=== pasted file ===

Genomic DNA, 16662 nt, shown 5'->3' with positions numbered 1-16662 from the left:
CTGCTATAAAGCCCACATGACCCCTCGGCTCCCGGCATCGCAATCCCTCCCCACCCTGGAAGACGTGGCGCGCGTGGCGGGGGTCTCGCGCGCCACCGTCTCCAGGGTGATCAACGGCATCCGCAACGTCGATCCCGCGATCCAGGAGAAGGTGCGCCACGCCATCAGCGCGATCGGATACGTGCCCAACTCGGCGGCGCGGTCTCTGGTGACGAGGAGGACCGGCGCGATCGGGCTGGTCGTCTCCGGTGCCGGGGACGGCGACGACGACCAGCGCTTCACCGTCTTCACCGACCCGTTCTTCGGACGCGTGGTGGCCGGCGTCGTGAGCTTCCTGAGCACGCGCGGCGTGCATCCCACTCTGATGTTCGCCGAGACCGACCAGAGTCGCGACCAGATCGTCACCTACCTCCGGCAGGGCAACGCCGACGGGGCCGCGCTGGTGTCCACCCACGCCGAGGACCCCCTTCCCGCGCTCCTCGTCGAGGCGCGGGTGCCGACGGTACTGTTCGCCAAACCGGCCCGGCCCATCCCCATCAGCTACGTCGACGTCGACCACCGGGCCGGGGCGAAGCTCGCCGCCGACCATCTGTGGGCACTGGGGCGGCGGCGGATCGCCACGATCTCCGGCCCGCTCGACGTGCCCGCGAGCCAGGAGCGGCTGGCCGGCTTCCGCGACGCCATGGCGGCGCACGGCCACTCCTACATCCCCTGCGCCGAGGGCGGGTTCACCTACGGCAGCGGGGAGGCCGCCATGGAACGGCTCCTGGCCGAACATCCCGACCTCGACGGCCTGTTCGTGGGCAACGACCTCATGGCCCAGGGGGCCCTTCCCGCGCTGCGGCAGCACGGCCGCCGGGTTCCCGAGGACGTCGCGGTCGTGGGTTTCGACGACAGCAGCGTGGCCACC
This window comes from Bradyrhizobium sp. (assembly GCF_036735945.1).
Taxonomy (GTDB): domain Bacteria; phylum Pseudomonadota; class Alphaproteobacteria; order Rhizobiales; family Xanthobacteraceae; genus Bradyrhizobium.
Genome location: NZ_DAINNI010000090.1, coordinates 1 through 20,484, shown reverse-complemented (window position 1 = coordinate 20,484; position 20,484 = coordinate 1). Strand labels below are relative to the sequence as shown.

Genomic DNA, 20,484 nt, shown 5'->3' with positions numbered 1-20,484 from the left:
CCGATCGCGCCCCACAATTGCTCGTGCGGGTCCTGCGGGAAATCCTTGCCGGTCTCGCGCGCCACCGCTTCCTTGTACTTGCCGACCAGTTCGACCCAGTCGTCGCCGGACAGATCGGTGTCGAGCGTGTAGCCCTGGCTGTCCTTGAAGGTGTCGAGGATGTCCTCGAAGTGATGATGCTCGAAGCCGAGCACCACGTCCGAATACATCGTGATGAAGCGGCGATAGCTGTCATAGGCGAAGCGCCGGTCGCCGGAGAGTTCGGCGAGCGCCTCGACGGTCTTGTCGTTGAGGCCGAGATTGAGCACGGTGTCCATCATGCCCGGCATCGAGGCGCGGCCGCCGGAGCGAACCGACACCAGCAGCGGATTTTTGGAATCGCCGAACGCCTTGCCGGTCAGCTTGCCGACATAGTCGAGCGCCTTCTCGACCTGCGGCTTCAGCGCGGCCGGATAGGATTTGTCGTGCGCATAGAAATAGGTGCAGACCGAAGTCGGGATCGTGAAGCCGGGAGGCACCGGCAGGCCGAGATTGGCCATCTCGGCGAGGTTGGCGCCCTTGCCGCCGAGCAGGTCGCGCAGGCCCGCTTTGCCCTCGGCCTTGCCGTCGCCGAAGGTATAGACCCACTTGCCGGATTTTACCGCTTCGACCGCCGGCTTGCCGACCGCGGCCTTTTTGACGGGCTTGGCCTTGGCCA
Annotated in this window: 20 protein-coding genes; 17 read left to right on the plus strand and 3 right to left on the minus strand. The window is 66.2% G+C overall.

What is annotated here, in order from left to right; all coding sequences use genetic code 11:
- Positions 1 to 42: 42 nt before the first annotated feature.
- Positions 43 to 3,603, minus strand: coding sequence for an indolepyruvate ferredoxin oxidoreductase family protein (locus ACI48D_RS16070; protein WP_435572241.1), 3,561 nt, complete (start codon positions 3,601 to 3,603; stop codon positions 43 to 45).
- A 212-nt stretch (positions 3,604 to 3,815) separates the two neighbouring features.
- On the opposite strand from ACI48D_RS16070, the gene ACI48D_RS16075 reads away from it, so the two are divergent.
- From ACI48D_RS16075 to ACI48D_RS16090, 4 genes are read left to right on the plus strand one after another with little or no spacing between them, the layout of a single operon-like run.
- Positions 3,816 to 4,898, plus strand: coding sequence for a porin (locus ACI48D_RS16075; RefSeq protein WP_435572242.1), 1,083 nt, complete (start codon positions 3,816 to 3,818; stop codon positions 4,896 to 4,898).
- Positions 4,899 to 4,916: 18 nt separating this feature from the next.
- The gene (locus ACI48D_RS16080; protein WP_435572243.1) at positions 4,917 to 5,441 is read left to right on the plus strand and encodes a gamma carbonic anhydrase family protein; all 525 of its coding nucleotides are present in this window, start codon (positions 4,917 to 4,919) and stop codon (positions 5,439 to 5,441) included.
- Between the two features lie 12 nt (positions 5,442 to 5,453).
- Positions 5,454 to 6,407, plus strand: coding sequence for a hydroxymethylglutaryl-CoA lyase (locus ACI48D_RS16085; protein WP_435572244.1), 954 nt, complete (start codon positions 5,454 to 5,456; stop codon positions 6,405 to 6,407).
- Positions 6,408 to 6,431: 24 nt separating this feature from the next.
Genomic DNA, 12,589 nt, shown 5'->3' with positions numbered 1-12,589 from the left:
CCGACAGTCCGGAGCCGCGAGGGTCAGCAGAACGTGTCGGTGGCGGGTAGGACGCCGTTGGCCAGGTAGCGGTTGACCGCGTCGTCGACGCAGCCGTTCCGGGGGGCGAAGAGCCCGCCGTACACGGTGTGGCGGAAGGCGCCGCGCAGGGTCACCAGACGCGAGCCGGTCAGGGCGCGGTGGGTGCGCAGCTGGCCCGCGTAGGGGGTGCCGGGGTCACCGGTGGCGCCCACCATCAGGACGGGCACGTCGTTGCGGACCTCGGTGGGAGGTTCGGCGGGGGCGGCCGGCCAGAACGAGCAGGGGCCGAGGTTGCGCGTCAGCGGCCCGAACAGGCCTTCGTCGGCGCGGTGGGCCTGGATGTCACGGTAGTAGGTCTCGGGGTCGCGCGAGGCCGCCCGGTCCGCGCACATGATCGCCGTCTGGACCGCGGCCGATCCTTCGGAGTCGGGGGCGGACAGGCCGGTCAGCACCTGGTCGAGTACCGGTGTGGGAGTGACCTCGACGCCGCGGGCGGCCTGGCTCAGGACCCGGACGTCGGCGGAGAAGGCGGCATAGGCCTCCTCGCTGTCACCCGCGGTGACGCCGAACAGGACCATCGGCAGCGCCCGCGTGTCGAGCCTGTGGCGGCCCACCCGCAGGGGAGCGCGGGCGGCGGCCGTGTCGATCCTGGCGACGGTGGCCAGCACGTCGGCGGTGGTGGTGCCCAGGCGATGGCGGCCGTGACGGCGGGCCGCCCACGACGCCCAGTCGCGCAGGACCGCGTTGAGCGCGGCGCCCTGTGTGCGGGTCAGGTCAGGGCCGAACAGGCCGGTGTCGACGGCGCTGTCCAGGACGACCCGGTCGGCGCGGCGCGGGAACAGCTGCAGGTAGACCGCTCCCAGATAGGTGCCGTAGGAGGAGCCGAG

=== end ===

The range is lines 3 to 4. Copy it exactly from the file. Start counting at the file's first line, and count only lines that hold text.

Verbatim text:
This window comes from Bradyrhizobium sp. (assembly GCF_036735945.1).
Taxonomy (GTDB): domain Bacteria; phylum Pseudomonadota; class Alphaproteobacteria; order Rhizobiales; family Xanthobacteraceae; genus Bradyrhizobium.